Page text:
Do Smart Locks Need Wi-Fi? (Explained!)

Most smart devices rely on wireless network technology such as Wi-Fi to connect to the internet and interact with other devices. An example is connecting your Wi-Fi compatible smartphone and computer to the internet via a Wi-Fi network. But is the process the same with smart locks? If that sounds like you, then you want to continue reading.

Here is the short answer to whether smart locks need Wi-Fi:

Wi-Fi is one of the communication protocols smart locks need to connect to the internet and communicate with other smart devices. Once successfully connected, users can remotely lock and unlock their smart locks, create access codes, and do more via a smartphone app or over the web. 

However, smart locks do not only depend on Wi-Fi for connectivity. They can also connect via other communication protocols such as Bluetooth, Zigbee, or Z-Wave, depending on a lock’s configuration.

That said, we’ll proceed to look at some reliable Wi-Fi smart locks and also examine Wi-Fi and other smart locks communication protocols.

Do Smart Locks Need Wi-Fi

Reliable Wi-Fi Smart Locks Brands

Looking to purchase a Wi-Fi compatible lock? Chances are you’re not quite sure which brand of lock to buy. But we’re here to help you. Based on our research, here are the top Wi-Fi locks brands to consider.

1. Schlage

Schlage is a trusted name in the smart locks industry; known for its excellent quality smart locks with several exciting features.

Of course, Schlage has a couple of great Wi-Fi locks. One of these is its range of Schlage Encode Smart Wi-Fi Deadbolts. The locks are equipped with built-in Wi-Fi that allows users to lock and unlock from anywhere without needing any additional accessories.

The locks are also compatible with Alexa, which allows users to lock and unlock via voice commands.

Other notable features of the Schlage Wi-Fi deadbolts include fingerprint function, a built-in alarm that senses potential security breach, and batteries indicator.

2. Kwikset

Kwikset is another great manufacturer of smart locks. They have several unique Wi-Fi compatible smart door locks, such as the Kwikset 99380-002 Halo Wi-Fi Smart lock.

The lock is one of the best in Kwikset’s range of Wi-FI locks. It boasts of its ease of connecting directly to home Wi-Fi networks and smartphones without a third-party hub. Also, it works with the Kwikset app and allows users to create and delete up to 250 access codes.

That’s not all, users can receive notification of the lock’s activity and view event history via the Kwikset App. The lock also works with Alexa and Google Assistant.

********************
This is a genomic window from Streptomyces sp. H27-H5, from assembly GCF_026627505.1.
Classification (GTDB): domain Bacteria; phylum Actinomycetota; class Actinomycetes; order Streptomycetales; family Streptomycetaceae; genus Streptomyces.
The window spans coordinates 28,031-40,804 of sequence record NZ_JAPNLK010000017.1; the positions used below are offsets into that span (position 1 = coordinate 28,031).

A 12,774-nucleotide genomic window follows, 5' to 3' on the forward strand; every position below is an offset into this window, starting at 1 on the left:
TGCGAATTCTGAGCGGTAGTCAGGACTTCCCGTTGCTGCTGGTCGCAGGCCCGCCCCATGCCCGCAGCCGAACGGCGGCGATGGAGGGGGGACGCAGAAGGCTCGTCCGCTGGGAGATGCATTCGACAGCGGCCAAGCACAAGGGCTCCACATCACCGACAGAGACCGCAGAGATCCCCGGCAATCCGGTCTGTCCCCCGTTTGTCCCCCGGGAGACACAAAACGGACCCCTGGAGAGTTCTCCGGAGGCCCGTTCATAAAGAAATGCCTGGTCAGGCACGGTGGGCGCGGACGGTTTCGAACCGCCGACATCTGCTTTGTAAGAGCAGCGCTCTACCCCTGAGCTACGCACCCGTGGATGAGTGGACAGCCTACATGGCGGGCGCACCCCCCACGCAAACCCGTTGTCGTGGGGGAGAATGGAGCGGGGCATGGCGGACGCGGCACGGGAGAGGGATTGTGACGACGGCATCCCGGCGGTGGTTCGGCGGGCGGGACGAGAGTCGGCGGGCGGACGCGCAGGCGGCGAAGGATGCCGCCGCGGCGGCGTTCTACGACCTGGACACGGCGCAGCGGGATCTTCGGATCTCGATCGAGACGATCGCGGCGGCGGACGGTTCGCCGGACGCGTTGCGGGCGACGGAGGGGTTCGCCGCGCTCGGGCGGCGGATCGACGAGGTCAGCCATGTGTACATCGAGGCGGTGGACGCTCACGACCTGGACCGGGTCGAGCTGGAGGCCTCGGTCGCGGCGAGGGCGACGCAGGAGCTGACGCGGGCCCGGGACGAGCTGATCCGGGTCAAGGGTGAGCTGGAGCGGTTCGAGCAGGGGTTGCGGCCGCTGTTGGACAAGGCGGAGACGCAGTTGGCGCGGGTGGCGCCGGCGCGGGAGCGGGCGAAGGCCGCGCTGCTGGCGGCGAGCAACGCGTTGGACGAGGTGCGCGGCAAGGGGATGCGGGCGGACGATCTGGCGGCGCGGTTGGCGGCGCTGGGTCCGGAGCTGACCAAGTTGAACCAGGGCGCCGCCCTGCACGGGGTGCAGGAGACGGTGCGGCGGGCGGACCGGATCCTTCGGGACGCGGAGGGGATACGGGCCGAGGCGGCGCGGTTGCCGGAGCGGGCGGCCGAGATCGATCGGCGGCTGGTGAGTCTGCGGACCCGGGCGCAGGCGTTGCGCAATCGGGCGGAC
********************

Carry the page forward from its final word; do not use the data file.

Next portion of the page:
However, the Kwikset App only works in Canada and the US, which should be a drawback for those living outside these two countries.

3. Yale

Yale smart locks have earned several recommendations from users for their ease of use and installation, durability, security ratings, and more. Of course, they have Wi-Fi compatible locks packed with exciting features.

We particularly examined the Yale Assure Wi-Fi Smart Lever, and we can tell that the smart lock offers great value.

Like Schlage and Kwikset Wi-Fi locks, Yale Assure requires no hub to connect to your smartphone. It features an app that installs easily on compatible smartphones—where you can lock, unlock share access codes, and monitor activities at your door.

Other features of the lock include compatibility with Alexa, Google Assistant, Siri, and auto-relock function.

4. August

August is also at the top of their game; producing smart locks with advanced features. For Wi-Fi smart locks, August’s newest 4th Gen Wi-Fi lock is an excellent option for those who need Wi-Fi locks with other outstanding features.

The lock comes with a built-in Wi-Fi, meaning you don’t need an additional bridge to connect to a Wi-Fi network. It could easily attach to your existing deadbolt, so you can continue using your existing keys.

More so, the lock is equipped with auto-lock and unlock features. That means users can set it to automatically unlock the door when they approach the door and lock it once the door closes. Through the app, users can create access codes, share with family and friends, and as well delete the codes.

August also takes security seriously, and that’s shown in this Wi-Fi smart lock by adding a biometric verification and face recognition opt-in.